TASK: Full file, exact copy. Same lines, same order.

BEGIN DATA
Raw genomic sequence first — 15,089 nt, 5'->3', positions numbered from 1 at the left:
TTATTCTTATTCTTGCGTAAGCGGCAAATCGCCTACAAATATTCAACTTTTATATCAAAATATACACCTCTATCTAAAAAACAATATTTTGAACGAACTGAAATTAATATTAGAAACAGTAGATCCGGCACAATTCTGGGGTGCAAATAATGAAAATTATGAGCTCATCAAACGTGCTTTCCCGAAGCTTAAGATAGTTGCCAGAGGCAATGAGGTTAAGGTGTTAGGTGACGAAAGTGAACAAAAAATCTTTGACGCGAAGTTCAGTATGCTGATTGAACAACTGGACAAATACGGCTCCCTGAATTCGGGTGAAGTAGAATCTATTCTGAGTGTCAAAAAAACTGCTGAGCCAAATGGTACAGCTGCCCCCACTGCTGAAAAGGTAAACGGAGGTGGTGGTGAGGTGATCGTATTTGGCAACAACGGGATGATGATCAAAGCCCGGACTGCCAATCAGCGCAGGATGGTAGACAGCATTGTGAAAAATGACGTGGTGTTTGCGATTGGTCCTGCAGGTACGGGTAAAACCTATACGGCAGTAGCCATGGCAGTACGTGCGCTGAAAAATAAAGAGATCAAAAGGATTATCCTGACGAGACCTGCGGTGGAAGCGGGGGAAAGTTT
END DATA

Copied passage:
Raw genomic sequence first — 15,089 nt, 5'->3', positions numbered from 1 at the left:
TTATTCTTATTCTTGCGTAAGCGGCAAATCGCCTACAAATATTCAACTTTTATATCAAAATATACACCTCTATCTAAAAAACAATATTTTGAACGAACTGAAATTAATATTAGAAACAGTAGATCCGGCACAATTCTGGGGTGCAAATAATGAAAATTATGAGCTCATCAAACGTGCTTTCCCGAAGCTTAAGATAGTTGCCAGAGGCAATGAGGTTAAGGTGTTAGGTGACGAAAGTGAACAAAAAATCTTTGACGCGAAGTTCAGTATGCTGATTGAACAACTGGACAAATACGGCTCCCTGAATTCGGGTGAAGTAGAATCTATTCTGAGTGTCAAAAAAACTGCTGAGCCAAATGGTACAGCTGCCCCCACTGCTGAAAAGGTAAACGGAGGTGGTGGTGAGGTGATCGTATTTGGCAACAACGGGATGATGATCAAAGCCCGGACTGCCAATCAGCGCAGGATGGTAGACAGCATTGTGAAAAATGACGTGGTGTTTGCGATTGGTCCTGCAGGTACGGGTAAAACCTATACGGCAGTAGCCATGGCAGTACGTGCGCTGAAAAATAAAGAGATCAAAAGGATTATCCTGACGAGACCTGCGGTGGAAGCGGGGGAAAGTTT